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Chapter: Paediatrics: Neonatology

Newborn fluid and electrolyte balance

The newborn baby is largely water (775% term, 785% at 26/40).

Newborn fluid and electrolyte balance

 

Normal

 

   The newborn baby is largely water (775% term, 785% at 26/40).

 

   There is a large extracellular compartment (65% of body weight at 26/40 compared to 40% by term, 20% in adult).

 

   There is a rapid loss of extracellular fluid after birth.

 

   Decreased pulmonary vascular resistance increases blood flow to left atrium, thereby inducing increased Atrial Natriuretic Peptide release (i GFR/d Na+ reabsorbtion/ ‘fall’ rennin-angiotensin aldosterone system).

 

   Physiological increased urine output at 712–24hr after birth.

 

   Na/K ATPase activity is low at birth, but increases steadily (Na/K ATPase is responsible for reabsorbing Na+ from renal tubular lumen, in turn creating a gradient to allow reabsorption of Glucose, Na+ and amino acids. Immature infants have lower enzyme activity.

 

Preterm babies have

 

   A variable ability to excrete a sodium load.

 

   An excellent ability to deal with water load.

 

   Modulated by ADH (osmo and baro-receptors).

 

   A tendency to lose sodium in urine over first weeks as the increased glomerular filtration rate (GFR) exceeds ability to resorb Na+.

   A high transepidermal water loss (TEWL). Evaporation from immature skin, <28/40. To reduce nurse in incubator with 80% humidity

 

   Respiration related water losses (ventilated and spontaneously breathing infants) can be countered with warm-humidified gases.

 

   Sick infants (e.g. respiratory distress syndrome (RDS)) will have delayed dieresis;

 

   giving additional Na+ will further delay diuresis and may worsen outcome;

 

   attempts to induce diuresis (e.g. with Furosemide) unlikely to be helpful.

 

Postnatal weight loss

 

   Weight loss after birth is normal;

o up to 10 % in well term infants over the first week of life;

o greater in preterm/VLBW.

 

   Rising sodium suggests dehydration (term and preterm infants).

 

   Failure to lose weight may suggest fluid retention/overload.

 

   Infants with >10% weight loss require further assessment of feeding;

o risk of hypernatraemic dehydration;

o usually breast-fed infants with unrecognized poor feeding;

o weigh all babies day 3 (some suggest day 5);

o check U&E if weight loss >12%;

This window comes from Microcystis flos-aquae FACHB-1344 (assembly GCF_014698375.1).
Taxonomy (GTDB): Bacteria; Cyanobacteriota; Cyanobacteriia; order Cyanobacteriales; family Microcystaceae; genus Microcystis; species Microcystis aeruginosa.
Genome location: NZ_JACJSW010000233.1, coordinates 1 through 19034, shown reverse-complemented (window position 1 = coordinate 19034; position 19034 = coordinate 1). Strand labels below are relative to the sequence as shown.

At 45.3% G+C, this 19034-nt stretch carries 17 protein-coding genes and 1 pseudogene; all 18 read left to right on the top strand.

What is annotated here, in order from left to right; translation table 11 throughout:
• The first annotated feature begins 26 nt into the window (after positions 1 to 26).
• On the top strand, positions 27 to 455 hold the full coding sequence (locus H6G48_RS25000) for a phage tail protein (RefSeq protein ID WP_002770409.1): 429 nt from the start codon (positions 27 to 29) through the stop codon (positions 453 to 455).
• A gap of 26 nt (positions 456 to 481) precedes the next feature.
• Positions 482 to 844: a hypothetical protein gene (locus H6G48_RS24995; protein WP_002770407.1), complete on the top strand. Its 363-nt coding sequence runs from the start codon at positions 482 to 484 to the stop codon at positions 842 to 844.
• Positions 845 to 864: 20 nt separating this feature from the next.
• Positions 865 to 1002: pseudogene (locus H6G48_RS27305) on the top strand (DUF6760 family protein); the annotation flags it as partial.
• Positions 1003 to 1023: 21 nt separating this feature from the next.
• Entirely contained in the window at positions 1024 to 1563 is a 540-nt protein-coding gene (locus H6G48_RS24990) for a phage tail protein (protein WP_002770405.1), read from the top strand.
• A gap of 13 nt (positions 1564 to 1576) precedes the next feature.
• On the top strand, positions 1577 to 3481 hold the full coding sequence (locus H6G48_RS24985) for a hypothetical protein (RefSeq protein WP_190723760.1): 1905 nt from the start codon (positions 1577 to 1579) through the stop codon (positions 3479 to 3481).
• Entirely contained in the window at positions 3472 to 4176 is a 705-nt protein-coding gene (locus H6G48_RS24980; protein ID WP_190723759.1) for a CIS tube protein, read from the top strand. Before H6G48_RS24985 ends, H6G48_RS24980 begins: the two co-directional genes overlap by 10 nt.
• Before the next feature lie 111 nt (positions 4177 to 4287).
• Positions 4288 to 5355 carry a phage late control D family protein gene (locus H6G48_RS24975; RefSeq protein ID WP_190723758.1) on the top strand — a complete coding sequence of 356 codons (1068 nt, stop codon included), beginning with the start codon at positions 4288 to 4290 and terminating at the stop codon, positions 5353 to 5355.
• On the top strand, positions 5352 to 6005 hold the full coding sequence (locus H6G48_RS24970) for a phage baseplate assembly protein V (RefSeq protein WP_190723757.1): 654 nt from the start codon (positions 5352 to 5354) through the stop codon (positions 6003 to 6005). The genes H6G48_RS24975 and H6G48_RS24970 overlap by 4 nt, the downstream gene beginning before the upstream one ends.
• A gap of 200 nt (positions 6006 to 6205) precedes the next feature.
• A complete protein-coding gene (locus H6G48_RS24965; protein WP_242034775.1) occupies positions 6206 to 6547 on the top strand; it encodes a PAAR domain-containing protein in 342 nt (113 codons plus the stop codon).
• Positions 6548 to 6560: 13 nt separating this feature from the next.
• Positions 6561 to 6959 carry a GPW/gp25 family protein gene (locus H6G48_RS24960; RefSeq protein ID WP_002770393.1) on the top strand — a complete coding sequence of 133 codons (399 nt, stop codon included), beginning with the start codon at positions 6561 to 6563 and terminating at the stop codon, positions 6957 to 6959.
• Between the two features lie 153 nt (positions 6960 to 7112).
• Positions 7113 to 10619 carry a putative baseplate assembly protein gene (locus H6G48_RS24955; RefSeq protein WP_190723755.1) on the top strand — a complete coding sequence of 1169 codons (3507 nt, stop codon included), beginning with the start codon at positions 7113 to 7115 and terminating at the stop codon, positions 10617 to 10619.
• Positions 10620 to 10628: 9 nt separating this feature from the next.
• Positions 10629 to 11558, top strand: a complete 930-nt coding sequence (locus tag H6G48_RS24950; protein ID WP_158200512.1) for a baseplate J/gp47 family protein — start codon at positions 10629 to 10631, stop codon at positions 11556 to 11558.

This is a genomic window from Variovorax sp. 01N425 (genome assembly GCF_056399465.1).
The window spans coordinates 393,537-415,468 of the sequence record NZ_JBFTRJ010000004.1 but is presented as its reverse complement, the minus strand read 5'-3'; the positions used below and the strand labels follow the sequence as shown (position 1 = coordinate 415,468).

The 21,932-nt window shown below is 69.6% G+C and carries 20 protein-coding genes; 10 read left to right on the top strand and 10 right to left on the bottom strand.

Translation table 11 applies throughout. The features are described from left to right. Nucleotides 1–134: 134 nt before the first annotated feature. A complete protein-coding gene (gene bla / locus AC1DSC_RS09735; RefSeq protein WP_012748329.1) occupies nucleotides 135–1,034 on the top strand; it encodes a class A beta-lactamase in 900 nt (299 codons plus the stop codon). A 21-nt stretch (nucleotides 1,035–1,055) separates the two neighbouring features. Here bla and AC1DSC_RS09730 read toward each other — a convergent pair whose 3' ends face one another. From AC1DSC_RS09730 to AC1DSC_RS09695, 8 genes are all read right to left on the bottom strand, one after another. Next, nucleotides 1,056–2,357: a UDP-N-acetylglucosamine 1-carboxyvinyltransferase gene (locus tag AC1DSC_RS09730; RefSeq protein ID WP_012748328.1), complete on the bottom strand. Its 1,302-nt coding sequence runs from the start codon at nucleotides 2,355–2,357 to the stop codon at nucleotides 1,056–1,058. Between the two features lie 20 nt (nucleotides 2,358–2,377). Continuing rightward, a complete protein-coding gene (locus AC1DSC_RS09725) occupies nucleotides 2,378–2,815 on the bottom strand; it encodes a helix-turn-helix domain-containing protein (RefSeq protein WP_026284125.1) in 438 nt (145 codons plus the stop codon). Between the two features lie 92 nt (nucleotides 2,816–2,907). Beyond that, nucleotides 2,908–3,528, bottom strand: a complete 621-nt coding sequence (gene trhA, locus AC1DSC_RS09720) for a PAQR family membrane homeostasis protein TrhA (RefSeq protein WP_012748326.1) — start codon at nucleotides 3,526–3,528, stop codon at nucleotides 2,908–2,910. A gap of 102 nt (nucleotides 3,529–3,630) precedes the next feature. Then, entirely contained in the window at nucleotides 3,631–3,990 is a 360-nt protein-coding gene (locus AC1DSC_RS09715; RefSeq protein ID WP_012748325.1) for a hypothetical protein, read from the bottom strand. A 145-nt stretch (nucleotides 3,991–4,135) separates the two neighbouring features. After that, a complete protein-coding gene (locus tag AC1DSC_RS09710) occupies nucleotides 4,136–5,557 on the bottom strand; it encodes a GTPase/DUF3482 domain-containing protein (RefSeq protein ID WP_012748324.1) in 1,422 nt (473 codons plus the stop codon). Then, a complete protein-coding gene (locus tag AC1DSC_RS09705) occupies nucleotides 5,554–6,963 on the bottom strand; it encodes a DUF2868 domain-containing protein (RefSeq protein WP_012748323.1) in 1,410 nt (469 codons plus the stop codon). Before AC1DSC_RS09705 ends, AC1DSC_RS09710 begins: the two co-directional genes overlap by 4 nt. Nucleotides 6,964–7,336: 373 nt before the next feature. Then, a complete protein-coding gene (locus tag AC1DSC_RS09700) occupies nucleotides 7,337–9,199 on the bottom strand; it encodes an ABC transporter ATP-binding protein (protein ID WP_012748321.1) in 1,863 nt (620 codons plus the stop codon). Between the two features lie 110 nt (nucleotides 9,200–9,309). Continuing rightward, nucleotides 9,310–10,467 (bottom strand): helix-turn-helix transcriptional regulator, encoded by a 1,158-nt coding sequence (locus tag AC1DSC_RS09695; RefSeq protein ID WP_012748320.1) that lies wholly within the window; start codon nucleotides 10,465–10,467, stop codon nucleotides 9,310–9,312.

o support mother with breast expressing/top-up feeds;

 

   may require admission/NG feeds/IV fluids

Specific disturbances

 

Hyponatraemia

Na+ < 130mmol/L.

 

Causes:

o water overload (most common in first-week);

o maternal fluid overload;

o iatrogenic;

o sick infant (e.g. birth asphyxia, sepsis);

o excess renal loss (common ‘late’ cause in preterm infants);

o GI loss, e.g. diarrhoea, NG aspirates, high output stoma;

o drainage of ascites/CSF;

o other (e.g. hypoadrenalism of any cause, Bartter syndrome/Fanconi syndrome).

 

Symptoms: irritability, apnoeas, seizures.

 

Treatment: dependent on underlying cause (e.g. fluid restriction/ Na+ supplementation)

Take care as too rapid correction can cause neurological damage.

 

Hypernatraemia

 

   Risk of seizures if Na+ >150mmol/L.

 

Causes: water depletion (usual), excess Na+ administration (unusual as normally retain water also).

Two major at-risk groups:

 

o extreme preterm infants in first days of life (excess water losses, e.g. TEWL);

o breast-fed infants with poor intake.

Treatment: increase fluid intake (caution with rapid correction).

 

Hypokalaemia

K+  <2.5mmol/L—causes:

o excess losses (diarrhoea, vomiting, NG aspirate, stoma, renal/ diuretics);

o inadequate intake (failure to recognize daily requirement, e.g. TPN).

Correct with supplementation (IV or enteral):

 

o caution with enteral if GI disturbance;

o extreme caution with IV infusion as risk of heart arrythmia.

 

Hyperkalaemia

K+ >7.5mmol/L OR >6.5mmol/L and ECG changes.

Causes: Failure of K+ excretion, e.g. renal failure.

Treatments:

 

o myocardial stabilization: calcium gluconate;

o elimination: calcium resonium, dialysis;

   re-distribution: salbutamol, insulin.

 

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Paediatrics: Neonatology


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